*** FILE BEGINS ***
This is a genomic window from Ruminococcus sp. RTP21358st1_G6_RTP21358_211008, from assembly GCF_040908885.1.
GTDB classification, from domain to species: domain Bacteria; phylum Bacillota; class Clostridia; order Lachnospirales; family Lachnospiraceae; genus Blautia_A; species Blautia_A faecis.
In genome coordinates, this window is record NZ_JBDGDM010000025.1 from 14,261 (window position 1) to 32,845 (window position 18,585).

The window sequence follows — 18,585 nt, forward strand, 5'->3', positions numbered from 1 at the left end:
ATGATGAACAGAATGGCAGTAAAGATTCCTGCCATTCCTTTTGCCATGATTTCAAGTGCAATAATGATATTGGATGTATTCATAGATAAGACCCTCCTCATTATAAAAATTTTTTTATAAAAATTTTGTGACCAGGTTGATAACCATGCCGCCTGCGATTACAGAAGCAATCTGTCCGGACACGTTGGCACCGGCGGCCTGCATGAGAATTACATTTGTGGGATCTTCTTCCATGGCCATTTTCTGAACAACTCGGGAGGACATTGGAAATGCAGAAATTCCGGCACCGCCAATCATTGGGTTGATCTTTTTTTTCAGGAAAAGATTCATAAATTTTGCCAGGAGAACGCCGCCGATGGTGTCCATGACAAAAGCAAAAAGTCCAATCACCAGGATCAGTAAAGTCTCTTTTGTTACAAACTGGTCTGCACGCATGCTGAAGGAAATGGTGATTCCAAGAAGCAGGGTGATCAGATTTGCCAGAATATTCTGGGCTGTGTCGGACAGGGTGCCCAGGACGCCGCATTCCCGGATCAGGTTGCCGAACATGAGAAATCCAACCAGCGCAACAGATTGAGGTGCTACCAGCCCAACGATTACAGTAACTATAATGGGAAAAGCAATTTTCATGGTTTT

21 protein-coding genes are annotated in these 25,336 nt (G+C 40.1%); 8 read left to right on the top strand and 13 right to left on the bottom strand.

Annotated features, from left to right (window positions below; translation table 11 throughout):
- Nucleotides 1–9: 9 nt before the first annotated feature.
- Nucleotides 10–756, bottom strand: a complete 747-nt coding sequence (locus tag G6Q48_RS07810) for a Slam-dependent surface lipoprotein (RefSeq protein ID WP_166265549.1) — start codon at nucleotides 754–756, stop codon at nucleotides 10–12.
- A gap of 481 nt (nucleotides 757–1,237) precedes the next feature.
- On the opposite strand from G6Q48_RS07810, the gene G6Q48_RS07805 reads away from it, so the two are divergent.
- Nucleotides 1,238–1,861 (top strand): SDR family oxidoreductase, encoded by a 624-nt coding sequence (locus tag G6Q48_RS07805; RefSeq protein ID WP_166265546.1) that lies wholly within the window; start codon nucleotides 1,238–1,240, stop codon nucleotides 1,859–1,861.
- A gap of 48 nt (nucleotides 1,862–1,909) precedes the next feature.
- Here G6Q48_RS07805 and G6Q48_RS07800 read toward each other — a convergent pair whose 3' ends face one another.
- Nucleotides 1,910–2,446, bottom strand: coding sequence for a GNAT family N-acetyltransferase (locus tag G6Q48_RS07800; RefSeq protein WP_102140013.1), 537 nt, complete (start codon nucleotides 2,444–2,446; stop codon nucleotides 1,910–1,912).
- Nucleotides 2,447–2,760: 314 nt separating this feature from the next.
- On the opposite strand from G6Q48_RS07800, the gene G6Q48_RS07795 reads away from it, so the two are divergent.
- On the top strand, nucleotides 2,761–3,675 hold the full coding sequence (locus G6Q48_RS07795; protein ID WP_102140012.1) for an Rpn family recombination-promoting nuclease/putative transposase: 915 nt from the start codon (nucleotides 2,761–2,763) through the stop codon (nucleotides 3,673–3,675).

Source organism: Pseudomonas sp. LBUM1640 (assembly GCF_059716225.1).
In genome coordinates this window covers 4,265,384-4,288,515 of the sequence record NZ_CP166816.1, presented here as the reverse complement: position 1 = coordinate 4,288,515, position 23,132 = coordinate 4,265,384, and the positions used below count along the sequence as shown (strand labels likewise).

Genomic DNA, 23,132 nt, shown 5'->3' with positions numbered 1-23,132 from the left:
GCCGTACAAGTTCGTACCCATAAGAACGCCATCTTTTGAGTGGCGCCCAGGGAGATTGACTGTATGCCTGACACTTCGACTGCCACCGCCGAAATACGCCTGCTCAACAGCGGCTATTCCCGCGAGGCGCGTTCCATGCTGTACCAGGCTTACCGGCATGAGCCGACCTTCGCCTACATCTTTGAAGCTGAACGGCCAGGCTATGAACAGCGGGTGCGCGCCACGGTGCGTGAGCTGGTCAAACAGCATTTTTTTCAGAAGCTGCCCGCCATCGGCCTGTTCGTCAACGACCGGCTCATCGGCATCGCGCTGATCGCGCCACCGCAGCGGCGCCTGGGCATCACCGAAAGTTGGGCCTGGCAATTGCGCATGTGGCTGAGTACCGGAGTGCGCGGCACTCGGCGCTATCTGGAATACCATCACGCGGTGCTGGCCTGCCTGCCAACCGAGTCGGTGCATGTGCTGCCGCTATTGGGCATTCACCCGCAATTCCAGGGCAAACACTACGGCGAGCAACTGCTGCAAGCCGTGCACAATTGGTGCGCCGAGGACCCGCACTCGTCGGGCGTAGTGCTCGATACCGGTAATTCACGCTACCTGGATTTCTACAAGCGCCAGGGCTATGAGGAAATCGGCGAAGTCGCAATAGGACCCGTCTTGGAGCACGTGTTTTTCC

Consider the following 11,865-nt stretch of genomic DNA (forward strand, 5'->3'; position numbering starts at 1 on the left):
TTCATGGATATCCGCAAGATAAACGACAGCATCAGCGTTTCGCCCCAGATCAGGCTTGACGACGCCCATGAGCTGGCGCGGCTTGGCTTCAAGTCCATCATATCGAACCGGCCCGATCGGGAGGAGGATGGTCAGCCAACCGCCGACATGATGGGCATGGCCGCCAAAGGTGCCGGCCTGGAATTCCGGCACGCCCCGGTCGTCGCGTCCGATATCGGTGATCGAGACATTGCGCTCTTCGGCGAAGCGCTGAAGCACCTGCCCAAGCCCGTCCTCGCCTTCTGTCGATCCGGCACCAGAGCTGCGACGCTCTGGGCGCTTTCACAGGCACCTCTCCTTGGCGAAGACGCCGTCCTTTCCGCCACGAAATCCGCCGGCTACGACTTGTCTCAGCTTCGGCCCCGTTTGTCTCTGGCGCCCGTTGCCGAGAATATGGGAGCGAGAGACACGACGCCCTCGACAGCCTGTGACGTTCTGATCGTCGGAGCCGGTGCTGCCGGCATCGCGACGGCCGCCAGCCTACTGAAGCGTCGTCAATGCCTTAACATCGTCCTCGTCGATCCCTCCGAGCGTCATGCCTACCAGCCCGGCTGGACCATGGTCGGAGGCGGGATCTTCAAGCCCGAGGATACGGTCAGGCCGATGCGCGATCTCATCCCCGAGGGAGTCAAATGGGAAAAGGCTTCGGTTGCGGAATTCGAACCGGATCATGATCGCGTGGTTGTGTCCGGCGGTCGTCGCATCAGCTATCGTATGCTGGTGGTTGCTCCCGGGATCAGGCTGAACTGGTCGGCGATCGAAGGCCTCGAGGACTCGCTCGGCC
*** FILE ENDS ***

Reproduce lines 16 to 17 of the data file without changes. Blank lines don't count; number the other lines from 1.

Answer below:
- Nucleotides 2,447–2,760: 314 nt separating this feature from the next.
- On the opposite strand from G6Q48_RS07800, the gene G6Q48_RS07795 reads away from it, so the two are divergent.